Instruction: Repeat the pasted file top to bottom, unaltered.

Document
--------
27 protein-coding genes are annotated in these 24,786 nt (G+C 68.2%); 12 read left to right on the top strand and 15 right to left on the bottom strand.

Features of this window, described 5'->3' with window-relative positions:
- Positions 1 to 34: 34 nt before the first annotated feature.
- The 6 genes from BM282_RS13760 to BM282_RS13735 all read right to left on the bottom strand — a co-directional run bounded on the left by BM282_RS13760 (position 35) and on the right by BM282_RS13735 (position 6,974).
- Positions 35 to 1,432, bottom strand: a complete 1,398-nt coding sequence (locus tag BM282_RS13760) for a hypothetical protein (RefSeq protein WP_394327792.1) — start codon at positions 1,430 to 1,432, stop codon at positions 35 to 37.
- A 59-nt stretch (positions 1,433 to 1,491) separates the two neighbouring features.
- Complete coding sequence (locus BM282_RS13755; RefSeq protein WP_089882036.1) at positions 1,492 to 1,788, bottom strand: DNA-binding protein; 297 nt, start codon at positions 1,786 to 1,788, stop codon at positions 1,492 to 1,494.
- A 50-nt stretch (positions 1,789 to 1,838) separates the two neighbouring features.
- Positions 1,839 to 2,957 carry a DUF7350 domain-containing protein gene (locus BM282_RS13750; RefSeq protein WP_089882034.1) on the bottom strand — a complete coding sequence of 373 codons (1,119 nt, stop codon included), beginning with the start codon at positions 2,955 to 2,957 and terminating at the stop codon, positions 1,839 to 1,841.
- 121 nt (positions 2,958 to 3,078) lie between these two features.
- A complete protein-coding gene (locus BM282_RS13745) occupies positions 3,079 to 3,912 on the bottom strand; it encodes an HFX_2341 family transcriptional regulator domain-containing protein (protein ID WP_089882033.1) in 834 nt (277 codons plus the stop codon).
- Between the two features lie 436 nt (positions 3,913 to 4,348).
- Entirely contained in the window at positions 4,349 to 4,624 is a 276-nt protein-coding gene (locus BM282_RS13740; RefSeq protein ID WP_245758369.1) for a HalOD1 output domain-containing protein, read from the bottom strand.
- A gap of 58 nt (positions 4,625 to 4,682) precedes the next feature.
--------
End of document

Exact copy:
27 protein-coding genes are annotated in these 24,786 nt (G+C 68.2%); 12 read left to right on the top strand and 15 right to left on the bottom strand.

Features of this window, described 5'->3' with window-relative positions:
- Positions 1 to 34: 34 nt before the first annotated feature.
- The 6 genes from BM282_RS13760 to BM282_RS13735 all read right to left on the bottom strand — a co-directional run bounded on the left by BM282_RS13760 (position 35) and on the right by BM282_RS13735 (position 6,974).
- Positions 35 to 1,432, bottom strand: a complete 1,398-nt coding sequence (locus tag BM282_RS13760) for a hypothetical protein (RefSeq protein WP_394327792.1) — start codon at positions 1,430 to 1,432, stop codon at positions 35 to 37.
- A 59-nt stretch (positions 1,433 to 1,491) separates the two neighbouring features.
- Complete coding sequence (locus BM282_RS13755; RefSeq protein WP_089882036.1) at positions 1,492 to 1,788, bottom strand: DNA-binding protein; 297 nt, start codon at positions 1,786 to 1,788, stop codon at positions 1,492 to 1,494.
- A 50-nt stretch (positions 1,789 to 1,838) separates the two neighbouring features.
- Positions 1,839 to 2,957 carry a DUF7350 domain-containing protein gene (locus BM282_RS13750; RefSeq protein WP_089882034.1) on the bottom strand — a complete coding sequence of 373 codons (1,119 nt, stop codon included), beginning with the start codon at positions 2,955 to 2,957 and terminating at the stop codon, positions 1,839 to 1,841.
- 121 nt (positions 2,958 to 3,078) lie between these two features.
- A complete protein-coding gene (locus BM282_RS13745) occupies positions 3,079 to 3,912 on the bottom strand; it encodes an HFX_2341 family transcriptional regulator domain-containing protein (protein ID WP_089882033.1) in 834 nt (277 codons plus the stop codon).
- Between the two features lie 436 nt (positions 3,913 to 4,348).
- Entirely contained in the window at positions 4,349 to 4,624 is a 276-nt protein-coding gene (locus BM282_RS13740; RefSeq protein ID WP_245758369.1) for a HalOD1 output domain-containing protein, read from the bottom strand.
- A gap of 58 nt (positions 4,625 to 4,682) precedes the next feature.